Additionally, if you decide to broadcast your show on a platform like Dice, Show4me or Dringeblieben, you will potentially get more visibility simply by appearing in the list of planned live streams. By participating in online events such as gigmit’s INDOOR INSPIRED showcase, you will also be featured and thus reach more potential viewers. Depending on the size of your following on social media, their engagement and the platform you collaborate with, you might end up performing for 10,000 people like Phoebe Bridgers did for her 30-minute performance on Pitchfork’s Instagram.
Finally, once your live stream is over, in most cases you will be able to keep the video for additional fans, bookers, A&Rs and more to see it. Your performance can even help you get more gigs and show event organisers what you can do live.
Embrace the Awkwardness
“Online gigs aren’t real gigs.” What if live streams were in fact not a replacement for live gigs but an addition to it? All artists who went live online got this strange feeling of talking alone in their living room, not sure if anyone could hear or see them. One thing to remember is that your fans are also seeing you for the first time, and they are there to support you. Ask them questions and they will be more than happy to engage with you and help you out if you feel any technical difficulties. The first live streams may seem awkward, but once you master the technology and find out how to properly use those tools, playing live streams will lead to a very new feeling.
Several artists have recorded intimate sessions from home to share a different kind of musical moment with their fans. John Legend had for instance no issue performing on Instagram live in his bathrobe.
The Place to Be Creative
Let’s face it, live streams are not a new thing anymore. Most bands and DJs have taken part in online events, festivals or simply went live on their own social media channels. That’s why artists have to be even more creative. This is your chance to show what you can do and how you differentiate yourself from other artists.
An acoustic session live from your bedroom is nice. However, this will not cut it anymore if you want to monetize your stream unless your name is Billie Eilish. Viewers have become more exigent regarding the quality of the performances they want to watch. If yours is not original enough, they will simply switch to a more creative stream. You have to make your performance count in this ocean of live streams. Offer exclusive Q&A sessions, tutorials, behind the scenes, original set-ups, new releases, win opportunities and more. Whether you want it or not, you will have to compete with other artists for the screening time.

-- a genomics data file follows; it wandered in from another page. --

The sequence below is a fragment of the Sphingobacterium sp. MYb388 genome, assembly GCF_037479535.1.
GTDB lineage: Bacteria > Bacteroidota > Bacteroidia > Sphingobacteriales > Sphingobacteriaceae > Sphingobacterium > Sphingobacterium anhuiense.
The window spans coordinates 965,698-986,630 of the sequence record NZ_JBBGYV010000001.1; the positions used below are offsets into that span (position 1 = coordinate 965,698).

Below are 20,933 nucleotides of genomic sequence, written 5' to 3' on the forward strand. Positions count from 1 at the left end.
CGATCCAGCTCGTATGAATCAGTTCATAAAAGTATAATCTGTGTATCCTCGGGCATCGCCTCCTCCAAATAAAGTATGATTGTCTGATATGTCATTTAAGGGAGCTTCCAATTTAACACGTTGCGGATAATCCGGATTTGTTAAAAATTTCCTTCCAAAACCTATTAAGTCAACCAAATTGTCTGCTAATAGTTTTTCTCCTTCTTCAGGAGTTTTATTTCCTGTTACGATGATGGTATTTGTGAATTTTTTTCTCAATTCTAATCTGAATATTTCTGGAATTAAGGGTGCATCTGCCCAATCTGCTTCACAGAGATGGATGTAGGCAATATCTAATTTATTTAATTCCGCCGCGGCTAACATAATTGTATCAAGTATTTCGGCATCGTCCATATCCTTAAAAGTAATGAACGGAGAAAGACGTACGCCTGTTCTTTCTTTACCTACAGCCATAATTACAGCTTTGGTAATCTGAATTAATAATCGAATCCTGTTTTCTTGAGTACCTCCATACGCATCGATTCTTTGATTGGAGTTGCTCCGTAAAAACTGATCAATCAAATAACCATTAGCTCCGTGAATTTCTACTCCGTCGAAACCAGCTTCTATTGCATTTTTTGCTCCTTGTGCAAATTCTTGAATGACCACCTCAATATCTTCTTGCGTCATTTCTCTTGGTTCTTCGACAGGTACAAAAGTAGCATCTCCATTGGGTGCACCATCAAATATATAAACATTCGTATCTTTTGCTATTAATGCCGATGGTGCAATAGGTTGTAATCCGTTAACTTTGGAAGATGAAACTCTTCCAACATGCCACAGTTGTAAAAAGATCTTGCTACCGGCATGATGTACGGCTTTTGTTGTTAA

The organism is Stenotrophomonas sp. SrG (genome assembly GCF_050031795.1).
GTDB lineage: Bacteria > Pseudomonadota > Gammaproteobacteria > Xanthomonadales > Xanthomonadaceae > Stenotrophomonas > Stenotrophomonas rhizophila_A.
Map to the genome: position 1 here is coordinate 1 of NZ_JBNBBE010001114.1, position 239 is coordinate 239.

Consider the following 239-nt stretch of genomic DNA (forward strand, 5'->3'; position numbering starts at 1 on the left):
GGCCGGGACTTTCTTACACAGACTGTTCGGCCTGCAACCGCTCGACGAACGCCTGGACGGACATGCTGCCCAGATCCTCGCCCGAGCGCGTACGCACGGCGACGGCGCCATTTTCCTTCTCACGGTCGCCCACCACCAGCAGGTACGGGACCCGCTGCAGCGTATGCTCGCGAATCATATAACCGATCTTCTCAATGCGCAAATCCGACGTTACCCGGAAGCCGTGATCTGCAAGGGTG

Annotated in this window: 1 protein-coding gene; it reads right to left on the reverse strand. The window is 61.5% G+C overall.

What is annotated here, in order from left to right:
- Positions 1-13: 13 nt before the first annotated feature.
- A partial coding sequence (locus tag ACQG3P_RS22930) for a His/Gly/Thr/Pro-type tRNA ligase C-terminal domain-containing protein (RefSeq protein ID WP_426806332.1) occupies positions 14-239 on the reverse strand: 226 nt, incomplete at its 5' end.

Ensure Technical Quality
Since Mid-March 2020, new streaming platforms have emerged to help you come up with the best qualitative online gigs possible. Technical equipment can be a struggle. Before planning any live performance, make sure that you have the right tools for that. Professional microphone, High-Quality camera and high-speed internet connection are mandatory. A very recent phone with a good camera is sometimes enough. We give you more tips on technical set up for your live streams in our Guide to Live Streaming.
Finally, remember that sound checking is key. Some platforms like Show4me will provide this service for you before you go live. If you are going live on your own, make sure to check the sound and image quality beforehand.
Avoid Live Streams Saturation: Be Open to Collabs
Live streams are a collaboration accelerator. Remember that you are not the only one running your social media accounts. Other artists will also be watching you, and you too can watch other artists’ streams to get inspired.
Inviting other artists to collaborate on a live stream will help you both reach more people than you would by playing independently. You will reach not only your followers but also those of your partner. Gathering all of the viewers in one stream will reduce the impression of saturation your followers might get.